On not wanting to miss it.

I have been feeling like this a lot lately:

You Had Better Hurry

You Had Better Hurry — Read those blogs, write those posts, comment, tweet, ignore more goddamn app requests on Facebook (Public Service Announcement: even if I adore you and/or your work, I will almost certainly not become a Fan of it, or you) — and oh, yeah, live that life that happens offline.

A frequent exchange at our house: “What are you doing?” “Reading the Internet. I was almost done, but then there was more Internet.”

And, duh, the existence of interesting conversations online, and the desire to follow and participate in them, these are not bad things. But when I’m away for a while, and I’m trying to catch up, I can feel the anxiety build: what have they been talking about? when did that become an in-joke? wait, do I have the faintest notion what that hashtag is even referencing?

It’s nuts. I read fast, so in some ways, it’s easier. But argh, sometimes I do wonder how the people inside the computer got to be so important. (I love you all.)

Any strategies for maintaining good boundaries in a relationship with the Internet?

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  • sd
    July 23, 2009 at 12:16 am

    once in a while, just say fuck it and mark all as read. anything really important will be referenced by someone, probably.

  • sara z.
    July 23, 2009 at 7:20 am

    I have noticed this: when I’m away from internet things because I’m on vacation – like away from home – when I get back it takes me like 8 minutes to catch up on everything (yeah, involves a lot of marking as read) and I don’t feel bad or left out. When I’m forced away from the internet because of busy-ness or deadlines or work or whatever, I totally get that anxiety you describe. So now I try to remind myself that I was fine when I was on vacation, and I’ll be fine if I miss anything now.
    Also, sometimes for me “none” is easier than “a little.” Internet-free weekends have worked now and then, only skimming email inbox for anything important, or not even doing that.
    And, I have email notifications turned off for ALL my social networking stuff. Facebook, myspace, twitter, etc cannot invade my inbox.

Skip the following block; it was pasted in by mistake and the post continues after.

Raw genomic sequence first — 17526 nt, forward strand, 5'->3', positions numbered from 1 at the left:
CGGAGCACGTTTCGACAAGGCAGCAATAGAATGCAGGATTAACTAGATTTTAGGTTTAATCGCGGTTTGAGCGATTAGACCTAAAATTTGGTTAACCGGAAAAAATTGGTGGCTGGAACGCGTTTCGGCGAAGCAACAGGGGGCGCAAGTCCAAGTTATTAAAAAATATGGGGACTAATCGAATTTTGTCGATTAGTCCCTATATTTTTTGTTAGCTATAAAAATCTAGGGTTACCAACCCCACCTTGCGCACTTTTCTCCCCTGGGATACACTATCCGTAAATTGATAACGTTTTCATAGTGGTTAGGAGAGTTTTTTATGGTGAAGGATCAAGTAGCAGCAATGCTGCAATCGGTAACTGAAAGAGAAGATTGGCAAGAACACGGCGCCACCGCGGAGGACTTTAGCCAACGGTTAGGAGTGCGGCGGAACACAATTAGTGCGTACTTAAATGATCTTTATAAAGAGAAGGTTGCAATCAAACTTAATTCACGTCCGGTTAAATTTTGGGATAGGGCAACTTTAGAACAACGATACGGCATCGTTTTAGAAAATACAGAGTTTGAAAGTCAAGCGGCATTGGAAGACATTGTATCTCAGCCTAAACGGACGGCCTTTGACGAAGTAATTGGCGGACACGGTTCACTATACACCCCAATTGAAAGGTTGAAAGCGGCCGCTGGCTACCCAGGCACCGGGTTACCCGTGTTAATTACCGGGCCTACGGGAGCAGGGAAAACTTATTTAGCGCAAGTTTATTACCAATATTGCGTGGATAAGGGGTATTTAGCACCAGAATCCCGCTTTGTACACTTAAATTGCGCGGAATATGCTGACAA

As for the interesting conversations online, I realized awhile back I just can’t participate in al of them. a) they often make me anxious about writing because I know too much about the critical dialog and on a bad day can feel like I’m guilty of every single thing people say they hate about YA b) not enough time.

    (btw I think all this is actually a giant social problem for humanity, and not just this little bad habit some of us struggle with.)

  • Peggy
    July 23, 2009 at 1:34 pm

    for me, online is:
    extension of Self,
    so VERY hard to disengage!

    I found having the iPhone (internet in my pocket) helped with the ‘missing out’ worry somewhat. And joining Tw helped also. But since both of those gestures put me further IN, not sure they helped-helped. I try to remember to go running. Meeting up with people in RL help-helps, but, you know, they’re not always available/are often not available.

    I think maybe realizing that you can’t keep up with all of it, combined with realizing you can jump back in after a gap and just leave the gap there, as it were, and it’s OK; i.e., conceptually moving away from the utopia of comprehensiveness, helps more. But, you might have to practice that as a mantra before you even kind of believe it!

  • Deborah
    July 24, 2009 at 11:27 pm

    I have found it useful to set a timer. And to have a plan in mind, before I wander onto the internet, about exactly what I will be doing next, even if it is as simple as Get up and water the tomatoes. So then the timer dings and I blink up blearily and think, Huh? Already? and then I think, Oh yeah, tomato time. It works best if the next fun thing/task involves physical motion, which seems to wake me up from Internet-stupor and re-set my perspective maker.

    Also, using social tools to make real-time dates so that the days are peppered with RL encounters.

    And possibly having a little list posted next to my computer entitled Other Fun Ways to Spend Time, so that my dazed eyes can settle there and be reminded of the rest of life and so break the trance.

    Also also, I have found that having a little dog helps.